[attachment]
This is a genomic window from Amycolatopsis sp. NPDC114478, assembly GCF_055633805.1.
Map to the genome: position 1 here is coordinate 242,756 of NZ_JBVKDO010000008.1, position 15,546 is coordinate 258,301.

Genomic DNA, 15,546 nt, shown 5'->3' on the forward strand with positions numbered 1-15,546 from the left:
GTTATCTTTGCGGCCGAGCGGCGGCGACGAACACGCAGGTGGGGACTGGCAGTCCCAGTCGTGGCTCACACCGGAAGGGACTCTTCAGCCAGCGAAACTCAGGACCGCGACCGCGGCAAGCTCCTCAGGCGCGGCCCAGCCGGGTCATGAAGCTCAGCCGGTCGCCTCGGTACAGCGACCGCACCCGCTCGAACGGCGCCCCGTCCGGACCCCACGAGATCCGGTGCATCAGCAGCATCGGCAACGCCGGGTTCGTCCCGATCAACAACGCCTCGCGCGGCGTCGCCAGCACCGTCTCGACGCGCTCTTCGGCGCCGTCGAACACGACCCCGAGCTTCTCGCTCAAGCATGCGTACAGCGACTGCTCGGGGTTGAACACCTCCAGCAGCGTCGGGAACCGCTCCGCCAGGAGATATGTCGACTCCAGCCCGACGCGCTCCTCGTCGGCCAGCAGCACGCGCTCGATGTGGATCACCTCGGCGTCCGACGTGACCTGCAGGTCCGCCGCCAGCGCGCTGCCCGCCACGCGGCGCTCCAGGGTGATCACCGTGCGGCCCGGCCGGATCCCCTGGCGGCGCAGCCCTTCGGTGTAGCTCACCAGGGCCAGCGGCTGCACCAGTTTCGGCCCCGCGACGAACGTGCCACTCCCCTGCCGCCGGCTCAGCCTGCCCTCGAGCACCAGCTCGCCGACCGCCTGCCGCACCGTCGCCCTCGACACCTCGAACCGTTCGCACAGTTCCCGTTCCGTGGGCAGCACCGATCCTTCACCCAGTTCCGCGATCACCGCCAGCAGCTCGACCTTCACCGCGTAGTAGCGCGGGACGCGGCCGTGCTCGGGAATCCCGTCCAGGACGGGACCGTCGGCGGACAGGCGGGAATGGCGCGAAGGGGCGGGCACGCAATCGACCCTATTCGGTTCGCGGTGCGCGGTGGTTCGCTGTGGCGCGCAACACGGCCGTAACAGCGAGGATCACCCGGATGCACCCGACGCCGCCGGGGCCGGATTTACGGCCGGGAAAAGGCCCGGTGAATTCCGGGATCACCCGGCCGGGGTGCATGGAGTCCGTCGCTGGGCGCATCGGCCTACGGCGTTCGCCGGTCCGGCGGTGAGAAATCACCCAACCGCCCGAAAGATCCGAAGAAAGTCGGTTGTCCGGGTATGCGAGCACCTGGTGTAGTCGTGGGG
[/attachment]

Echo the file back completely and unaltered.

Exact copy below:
This is a genomic window from Amycolatopsis sp. NPDC114478, assembly GCF_055633805.1.
Map to the genome: position 1 here is coordinate 242,756 of NZ_JBVKDO010000008.1, position 15,546 is coordinate 258,301.

Genomic DNA, 15,546 nt, shown 5'->3' on the forward strand with positions numbered 1-15,546 from the left:
GTTATCTTTGCGGCCGAGCGGCGGCGACGAACACGCAGGTGGGGACTGGCAGTCCCAGTCGTGGCTCACACCGGAAGGGACTCTTCAGCCAGCGAAACTCAGGACCGCGACCGCGGCAAGCTCCTCAGGCGCGGCCCAGCCGGGTCATGAAGCTCAGCCGGTCGCCTCGGTACAGCGACCGCACCCGCTCGAACGGCGCCCCGTCCGGACCCCACGAGATCCGGTGCATCAGCAGCATCGGCAACGCCGGGTTCGTCCCGATCAACAACGCCTCGCGCGGCGTCGCCAGCACCGTCTCGACGCGCTCTTCGGCGCCGTCGAACACGACCCCGAGCTTCTCGCTCAAGCATGCGTACAGCGACTGCTCGGGGTTGAACACCTCCAGCAGCGTCGGGAACCGCTCCGCCAGGAGATATGTCGACTCCAGCCCGACGCGCTCCTCGTCGGCCAGCAGCACGCGCTCGATGTGGATCACCTCGGCGTCCGACGTGACCTGCAGGTCCGCCGCCAGCGCGCTGCCCGCCACGCGGCGCTCCAGGGTGATCACCGTGCGGCCCGGCCGGATCCCCTGGCGGCGCAGCCCTTCGGTGTAGCTCACCAGGGCCAGCGGCTGCACCAGTTTCGGCCCCGCGACGAACGTGCCACTCCCCTGCCGCCGGCTCAGCCTGCCCTCGAGCACCAGCTCGCCGACCGCCTGCCGCACCGTCGCCCTCGACACCTCGAACCGTTCGCACAGTTCCCGTTCCGTGGGCAGCACCGATCCTTCACCCAGTTCCGCGATCACCGCCAGCAGCTCGACCTTCACCGCGTAGTAGCGCGGGACGCGGCCGTGCTCGGGAATCCCGTCCAGGACGGGACCGTCGGCGGACAGGCGGGAATGGCGCGAAGGGGCGGGCACGCAATCGACCCTATTCGGTTCGCGGTGCGCGGTGGTTCGCTGTGGCGCGCAACACGGCCGTAACAGCGAGGATCACCCGGATGCACCCGACGCCGCCGGGGCCGGATTTACGGCCGGGAAAAGGCCCGGTGAATTCCGGGATCACCCGGCCGGGGTGCATGGAGTCCGTCGCTGGGCGCATCGGCCTACGGCGTTCGCCGGTCCGGCGGTGAGAAATCACCCAACCGCCCGAAAGATCCGAAGAAAGTCGGTTGTCCGGGTATGCGAGCACCTGGTGTAGTCGTGGGG